You’ve taken your first practice ISEE test and you’ve scored it, but you’re not really sure what your scores mean. Since the ISEE isn’t scored the same way as tests you’ve taken in school, understanding your scores is confusing for most students and parents.
Before you can understand what is considered a good score on the ISEE, you should have an understanding of how the ISEE is scored. To learn more about how the ISEE is scored, read our blog post How is the ISEE Scored?
Unfortunately, there is not one answer for what is considered a good score on the ISEE: it really depends on the school(s) you’re applying to. However, the average ISEE score for students who are accepted into private schools is around the 60th percentile. While some schools tell students that a stanine of 5 on each section of the ISEE is enough to be considered for admissions, more competitive schools may look for students who score in the 7 to 9 stanine range.
What if my child’s scores aren’t very high?
Parents are often worried that their child’s ISEE scores are not high enough. So what should you do if your child’s scores don’t seem very high?
First, it’s important to remember that the ISEE is taken by a competitive pool of test-takers. The exam is very difficult and covers content that most students haven’t seen before. The majority of students who take the test fall in between the 4 to 6 stanine range on each section of the exam. It's important to remember that these scores are not similar to test scores in school.
Second, standardized test scores are only one part of a student’s application; schools consider a variety of factors when deciding who to admit, and the importance placed on standardized test scores can vary depending on the school. While some schools have a strict cut-off score, other schools take a more holistic approach and look at the entire student when making admissions decisions.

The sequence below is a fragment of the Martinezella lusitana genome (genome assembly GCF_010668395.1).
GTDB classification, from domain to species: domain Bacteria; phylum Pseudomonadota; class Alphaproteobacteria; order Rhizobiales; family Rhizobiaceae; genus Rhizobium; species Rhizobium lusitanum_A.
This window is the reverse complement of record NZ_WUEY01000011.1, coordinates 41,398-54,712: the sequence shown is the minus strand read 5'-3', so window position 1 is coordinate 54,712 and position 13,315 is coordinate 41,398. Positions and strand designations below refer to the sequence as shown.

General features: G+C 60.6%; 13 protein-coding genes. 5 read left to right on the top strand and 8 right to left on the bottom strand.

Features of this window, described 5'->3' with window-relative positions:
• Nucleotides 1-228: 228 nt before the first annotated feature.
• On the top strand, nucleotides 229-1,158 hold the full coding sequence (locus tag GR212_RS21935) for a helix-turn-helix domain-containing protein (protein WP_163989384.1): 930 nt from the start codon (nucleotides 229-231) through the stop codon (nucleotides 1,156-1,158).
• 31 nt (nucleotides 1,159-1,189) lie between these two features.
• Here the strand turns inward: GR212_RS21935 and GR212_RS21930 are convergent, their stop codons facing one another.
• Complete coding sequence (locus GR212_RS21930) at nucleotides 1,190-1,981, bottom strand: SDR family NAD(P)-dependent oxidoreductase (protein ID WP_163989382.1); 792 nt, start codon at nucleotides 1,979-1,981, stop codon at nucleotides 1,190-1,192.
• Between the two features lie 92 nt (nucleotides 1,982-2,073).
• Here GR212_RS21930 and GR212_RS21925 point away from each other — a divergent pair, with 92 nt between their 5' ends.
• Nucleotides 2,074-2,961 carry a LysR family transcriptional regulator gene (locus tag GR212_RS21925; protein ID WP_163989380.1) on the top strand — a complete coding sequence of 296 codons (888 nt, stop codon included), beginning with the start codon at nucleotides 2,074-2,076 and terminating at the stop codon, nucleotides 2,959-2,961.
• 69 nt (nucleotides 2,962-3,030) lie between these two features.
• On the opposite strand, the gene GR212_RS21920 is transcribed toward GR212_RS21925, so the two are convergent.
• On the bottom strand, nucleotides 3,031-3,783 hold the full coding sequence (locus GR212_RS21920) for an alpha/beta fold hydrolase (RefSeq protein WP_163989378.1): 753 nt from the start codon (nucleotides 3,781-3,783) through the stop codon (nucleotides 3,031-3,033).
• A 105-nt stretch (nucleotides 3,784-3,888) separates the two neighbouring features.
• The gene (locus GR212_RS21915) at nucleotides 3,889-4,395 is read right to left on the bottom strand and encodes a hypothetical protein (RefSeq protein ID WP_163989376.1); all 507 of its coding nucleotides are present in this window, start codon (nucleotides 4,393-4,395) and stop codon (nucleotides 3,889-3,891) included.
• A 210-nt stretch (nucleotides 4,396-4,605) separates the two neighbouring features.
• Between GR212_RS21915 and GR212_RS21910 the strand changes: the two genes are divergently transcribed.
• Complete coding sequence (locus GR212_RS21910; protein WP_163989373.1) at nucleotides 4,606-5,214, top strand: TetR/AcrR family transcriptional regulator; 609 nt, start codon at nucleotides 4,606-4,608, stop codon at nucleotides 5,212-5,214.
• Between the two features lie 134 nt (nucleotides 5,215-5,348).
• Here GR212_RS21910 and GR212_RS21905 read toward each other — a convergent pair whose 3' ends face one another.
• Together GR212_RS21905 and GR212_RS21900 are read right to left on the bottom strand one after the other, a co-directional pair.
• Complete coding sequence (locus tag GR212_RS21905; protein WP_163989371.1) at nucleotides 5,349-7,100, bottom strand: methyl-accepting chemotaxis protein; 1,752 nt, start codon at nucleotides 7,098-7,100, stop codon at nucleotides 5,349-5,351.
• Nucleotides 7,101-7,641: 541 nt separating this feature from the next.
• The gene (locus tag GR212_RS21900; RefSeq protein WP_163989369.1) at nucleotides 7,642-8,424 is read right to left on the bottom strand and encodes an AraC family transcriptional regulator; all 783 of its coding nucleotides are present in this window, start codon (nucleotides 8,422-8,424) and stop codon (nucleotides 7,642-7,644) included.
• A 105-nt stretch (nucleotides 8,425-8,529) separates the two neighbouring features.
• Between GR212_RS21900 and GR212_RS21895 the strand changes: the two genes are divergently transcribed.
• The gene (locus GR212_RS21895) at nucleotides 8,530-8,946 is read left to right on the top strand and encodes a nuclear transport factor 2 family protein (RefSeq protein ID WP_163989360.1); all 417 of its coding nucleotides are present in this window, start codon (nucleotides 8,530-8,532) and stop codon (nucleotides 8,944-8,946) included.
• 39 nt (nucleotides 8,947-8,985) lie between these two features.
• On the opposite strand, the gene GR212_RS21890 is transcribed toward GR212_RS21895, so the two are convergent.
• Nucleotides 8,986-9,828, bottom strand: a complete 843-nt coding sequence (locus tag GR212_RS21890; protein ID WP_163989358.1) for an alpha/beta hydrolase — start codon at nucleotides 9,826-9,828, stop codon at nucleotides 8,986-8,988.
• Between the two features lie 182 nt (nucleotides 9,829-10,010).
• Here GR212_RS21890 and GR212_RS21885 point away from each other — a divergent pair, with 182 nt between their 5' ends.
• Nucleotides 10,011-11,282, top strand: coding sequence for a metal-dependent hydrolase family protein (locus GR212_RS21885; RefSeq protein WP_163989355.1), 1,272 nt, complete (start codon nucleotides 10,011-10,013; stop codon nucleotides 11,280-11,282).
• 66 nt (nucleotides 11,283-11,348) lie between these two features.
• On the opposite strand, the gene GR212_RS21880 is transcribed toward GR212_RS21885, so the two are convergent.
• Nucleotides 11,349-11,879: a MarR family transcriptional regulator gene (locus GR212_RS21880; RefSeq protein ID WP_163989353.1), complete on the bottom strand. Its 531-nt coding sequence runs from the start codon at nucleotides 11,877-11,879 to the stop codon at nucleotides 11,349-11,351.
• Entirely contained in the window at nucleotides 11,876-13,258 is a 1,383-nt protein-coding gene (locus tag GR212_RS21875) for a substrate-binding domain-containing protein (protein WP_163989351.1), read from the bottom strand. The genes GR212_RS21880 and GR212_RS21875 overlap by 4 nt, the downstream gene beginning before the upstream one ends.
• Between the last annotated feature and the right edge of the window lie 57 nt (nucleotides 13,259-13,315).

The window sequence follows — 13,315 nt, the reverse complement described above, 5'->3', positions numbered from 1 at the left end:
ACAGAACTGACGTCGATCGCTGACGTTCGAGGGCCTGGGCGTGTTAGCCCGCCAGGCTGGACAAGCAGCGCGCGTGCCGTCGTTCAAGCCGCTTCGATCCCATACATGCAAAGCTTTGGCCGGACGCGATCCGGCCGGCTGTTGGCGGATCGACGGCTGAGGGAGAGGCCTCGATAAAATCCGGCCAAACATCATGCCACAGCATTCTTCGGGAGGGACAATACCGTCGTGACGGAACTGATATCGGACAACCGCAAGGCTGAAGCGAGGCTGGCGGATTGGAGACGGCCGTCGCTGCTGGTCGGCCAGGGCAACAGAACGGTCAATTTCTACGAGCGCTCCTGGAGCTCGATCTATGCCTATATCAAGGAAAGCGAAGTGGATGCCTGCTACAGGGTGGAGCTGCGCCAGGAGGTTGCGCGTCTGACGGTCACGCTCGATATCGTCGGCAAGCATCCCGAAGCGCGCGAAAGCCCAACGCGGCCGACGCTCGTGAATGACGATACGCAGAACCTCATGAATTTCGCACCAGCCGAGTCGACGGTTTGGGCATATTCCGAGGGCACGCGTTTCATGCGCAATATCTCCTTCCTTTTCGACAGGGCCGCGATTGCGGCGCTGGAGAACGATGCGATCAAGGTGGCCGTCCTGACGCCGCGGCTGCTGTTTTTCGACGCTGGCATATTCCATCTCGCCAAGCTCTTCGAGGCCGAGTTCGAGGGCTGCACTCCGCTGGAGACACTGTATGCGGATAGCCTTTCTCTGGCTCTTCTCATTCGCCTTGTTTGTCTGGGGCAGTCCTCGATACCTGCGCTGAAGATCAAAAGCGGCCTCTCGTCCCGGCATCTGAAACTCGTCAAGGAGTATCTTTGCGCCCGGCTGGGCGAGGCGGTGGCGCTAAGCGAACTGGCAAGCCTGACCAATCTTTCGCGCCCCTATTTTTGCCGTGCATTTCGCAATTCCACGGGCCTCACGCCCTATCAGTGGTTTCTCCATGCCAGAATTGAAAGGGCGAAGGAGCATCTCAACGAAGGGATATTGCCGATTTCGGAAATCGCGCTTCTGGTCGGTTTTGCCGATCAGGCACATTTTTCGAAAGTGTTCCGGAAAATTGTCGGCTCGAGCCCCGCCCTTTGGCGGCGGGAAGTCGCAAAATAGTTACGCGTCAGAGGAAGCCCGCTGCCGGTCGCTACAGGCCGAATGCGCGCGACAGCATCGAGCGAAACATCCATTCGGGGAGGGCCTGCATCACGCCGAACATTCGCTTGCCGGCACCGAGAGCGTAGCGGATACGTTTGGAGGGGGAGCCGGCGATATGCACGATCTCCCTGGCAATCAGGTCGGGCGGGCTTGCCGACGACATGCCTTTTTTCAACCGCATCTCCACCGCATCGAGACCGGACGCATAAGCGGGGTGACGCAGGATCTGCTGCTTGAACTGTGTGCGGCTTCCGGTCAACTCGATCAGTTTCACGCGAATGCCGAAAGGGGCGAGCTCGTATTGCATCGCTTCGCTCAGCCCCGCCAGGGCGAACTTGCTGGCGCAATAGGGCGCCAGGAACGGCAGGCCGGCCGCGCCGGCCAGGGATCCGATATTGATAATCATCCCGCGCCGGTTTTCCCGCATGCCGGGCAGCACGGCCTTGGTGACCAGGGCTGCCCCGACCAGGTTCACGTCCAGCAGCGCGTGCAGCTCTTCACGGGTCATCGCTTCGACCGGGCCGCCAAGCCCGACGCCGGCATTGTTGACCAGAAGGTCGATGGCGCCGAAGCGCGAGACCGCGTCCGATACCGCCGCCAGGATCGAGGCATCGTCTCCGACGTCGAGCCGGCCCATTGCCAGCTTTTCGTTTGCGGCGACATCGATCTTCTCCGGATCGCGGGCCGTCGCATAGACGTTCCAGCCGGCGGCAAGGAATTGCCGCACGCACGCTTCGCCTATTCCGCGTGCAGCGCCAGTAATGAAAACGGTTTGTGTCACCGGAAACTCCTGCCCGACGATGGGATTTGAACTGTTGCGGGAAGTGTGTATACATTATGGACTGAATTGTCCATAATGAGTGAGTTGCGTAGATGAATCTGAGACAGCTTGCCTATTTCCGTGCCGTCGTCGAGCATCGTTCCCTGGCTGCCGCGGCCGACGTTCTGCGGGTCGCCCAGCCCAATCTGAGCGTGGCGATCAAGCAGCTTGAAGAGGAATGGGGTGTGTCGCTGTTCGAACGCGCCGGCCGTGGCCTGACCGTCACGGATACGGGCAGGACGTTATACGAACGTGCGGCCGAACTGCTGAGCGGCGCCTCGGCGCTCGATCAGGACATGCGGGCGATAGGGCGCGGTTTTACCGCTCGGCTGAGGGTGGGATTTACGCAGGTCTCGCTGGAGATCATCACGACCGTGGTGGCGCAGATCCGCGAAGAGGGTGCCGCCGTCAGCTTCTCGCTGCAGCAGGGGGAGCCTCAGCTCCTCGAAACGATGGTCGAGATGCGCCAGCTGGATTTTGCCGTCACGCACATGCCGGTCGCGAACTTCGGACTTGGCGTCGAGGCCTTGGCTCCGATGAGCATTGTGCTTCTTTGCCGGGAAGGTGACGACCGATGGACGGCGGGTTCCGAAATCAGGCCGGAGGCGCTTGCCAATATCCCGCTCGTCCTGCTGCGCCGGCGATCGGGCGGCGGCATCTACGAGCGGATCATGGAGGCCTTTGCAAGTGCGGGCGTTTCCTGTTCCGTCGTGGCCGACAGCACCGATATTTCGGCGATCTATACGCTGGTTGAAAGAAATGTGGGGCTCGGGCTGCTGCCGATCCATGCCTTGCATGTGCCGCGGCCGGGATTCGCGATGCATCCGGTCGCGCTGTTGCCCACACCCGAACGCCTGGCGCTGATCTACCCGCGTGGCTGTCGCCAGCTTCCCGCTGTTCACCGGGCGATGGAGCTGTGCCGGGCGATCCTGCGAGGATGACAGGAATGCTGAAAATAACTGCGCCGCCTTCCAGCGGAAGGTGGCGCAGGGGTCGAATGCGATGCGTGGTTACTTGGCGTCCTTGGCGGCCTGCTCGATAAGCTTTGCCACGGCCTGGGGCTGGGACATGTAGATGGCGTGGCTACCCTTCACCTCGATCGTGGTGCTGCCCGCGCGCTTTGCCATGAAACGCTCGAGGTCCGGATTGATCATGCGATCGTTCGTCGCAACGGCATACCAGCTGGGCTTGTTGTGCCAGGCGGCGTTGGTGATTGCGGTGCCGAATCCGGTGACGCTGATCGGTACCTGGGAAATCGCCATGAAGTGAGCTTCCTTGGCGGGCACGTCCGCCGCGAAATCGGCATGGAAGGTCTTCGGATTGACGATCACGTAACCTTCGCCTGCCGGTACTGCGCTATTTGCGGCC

Finally, admissions directors are looking to build a diverse and well-balanced class of students. For many schools, this means accepting students with a wide range of academic abilities, extra curricular activities, personalities, and interests. In our experience working with students in the Bay Area, we’ve found that students with lower test scores (in the 4 to 6 stanine range) can be admitted over students with higher test scores (in the 7 to 9 stanine range) if the rest of their application is strong. For example, if a student has strong teacher recommendations, good grades, and is culturally a good fit for the school, the school may overlook his/her low test scores.
If you’re interested in learning more about what scores are considered acceptable at a certain school, reach out to the school’s admissions department. Most schools will provide parents with information about how much test scores affect an applicant’s application.
If you’re looking for practice material to help your child improve his/her ISEE scores, check out our comprehensive workbooks, each with over 2500 practice problems and three-full length practice tests, for all three levels of the ISEE: ISEE Upper Level Workbook, ISEE Middle Level Workbook, ISEE Lower Level Workbook